When I got pregnant with my daughter, Norah, I began treating myself with more love and respect. I quit unhealthy habits and gained new healthy ones. After experiencing the process of having a baby, I turned a corner in my mind and kept building momentum.

Heidi & daughter Norah

Heidi and her daughter Norah

I was at home with my daughter for her first two years and did a lot of art at night when she would go to bed. I took a chance one day and went down to the Ripple Bar to reconnect with my friend, Maggie Bowman. I met Owen and Jacob Mahon that day and they were looking for an artist to do their album art. I showed them some stuff I had on my phone and they asked me to do it!

I started going out to the Ripple Bar on Tuesdays to see New Salty Dog and I decided to do live drawings and give them away as part of the experience. This allowed me to be social when I hadn’t been for years. I was able to sneak away into my art if I felt socially overwhelmed. I did this for over a year and really sharpened my art skills.

I was asked to do an art show at Wussow’s Concert Cafe last January with only two weeks to get it accomplished (someone had backed out at the last minute). I had more than enough pieces but had to scramble to figure out frames and whatnot. It was a success, and such perfect timing.

At the reception, New Salty Dog played and I thought it really couldn’t get much better than that! At the reception for the art show, I ran into drummer and an old friend Curtis Bellows who I hadn’t seen in years. He was really encouraging of me getting back into music — when I knew him ten years earlier that was all I was doing. He got me a case for my acoustic guitar and I started going to open mics again. I had been playing music alone in my bathroom for many years so it was a challenging transition to play in front of people again.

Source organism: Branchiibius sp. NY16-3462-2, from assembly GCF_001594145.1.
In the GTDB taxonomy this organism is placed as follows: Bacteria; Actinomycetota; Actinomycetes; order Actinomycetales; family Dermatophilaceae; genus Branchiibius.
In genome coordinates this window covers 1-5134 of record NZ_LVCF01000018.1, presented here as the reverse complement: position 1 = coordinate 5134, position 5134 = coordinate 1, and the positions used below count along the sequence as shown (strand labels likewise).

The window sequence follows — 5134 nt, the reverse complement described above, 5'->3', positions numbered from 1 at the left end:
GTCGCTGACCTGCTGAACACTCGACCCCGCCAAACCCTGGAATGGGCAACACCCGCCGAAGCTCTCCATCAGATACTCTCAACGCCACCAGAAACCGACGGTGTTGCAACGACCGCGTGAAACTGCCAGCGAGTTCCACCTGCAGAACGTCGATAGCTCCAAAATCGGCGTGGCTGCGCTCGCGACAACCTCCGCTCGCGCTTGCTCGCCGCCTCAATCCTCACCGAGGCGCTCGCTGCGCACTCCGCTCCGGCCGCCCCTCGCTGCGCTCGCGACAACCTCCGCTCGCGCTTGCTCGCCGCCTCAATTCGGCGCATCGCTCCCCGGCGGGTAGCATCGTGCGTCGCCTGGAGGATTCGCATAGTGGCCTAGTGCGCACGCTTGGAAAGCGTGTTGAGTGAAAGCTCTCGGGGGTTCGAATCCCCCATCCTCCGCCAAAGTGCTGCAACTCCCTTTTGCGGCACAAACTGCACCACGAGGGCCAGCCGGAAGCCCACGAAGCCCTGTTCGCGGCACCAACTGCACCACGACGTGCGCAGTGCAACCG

I started playing with Curtis at his house and decided we needed a bass player! Ian Alexy wanted the job and turned out to be a perfect fit. In March last year we named ourselves, Babie Eyes, themed on seeing every day with new eyes and a fresh perspective of non judgment. We got social media going and started taking gigs in April! We added Kenneth Bressler on synth and Jacob Mahon on keys and vocals.

Babie Eyes band photo

Babie Eyes. Photo by Keely Zynda

I knew after our first full band practice that this was the band. We all get along so well and are on similar spiritual paths. We just want to share the love and have a really good time doing it! I think about how lucky I am every day to be able to play music again and share my/our songs. Babie Eyes now has over 25 original songs and I play bass on some songs which is thrilling!

The five of us have put so many hours into this by now and we just keep moving forward. We recorded our first album at Sparta Sound and couldn’t be happier about the progress! I’m able to do the art for Babie Eyes when needed and I also do commissions here and there. Music certainly takes most of my time and energy these days and I’m very okay with that!

Where can folks keep up with your work?

You can purchase my prints at Annex Novelty Shop! You could also view my work on Instagram @h.m.feroe or email me feroeheidi @! Babie Eyes just recorded our first album at Sparta Sound and we are so excited to share it soon! You can find us on Facebook and Instagram @babieeyesmusic. We will be playing New Years at Sir Ben’s!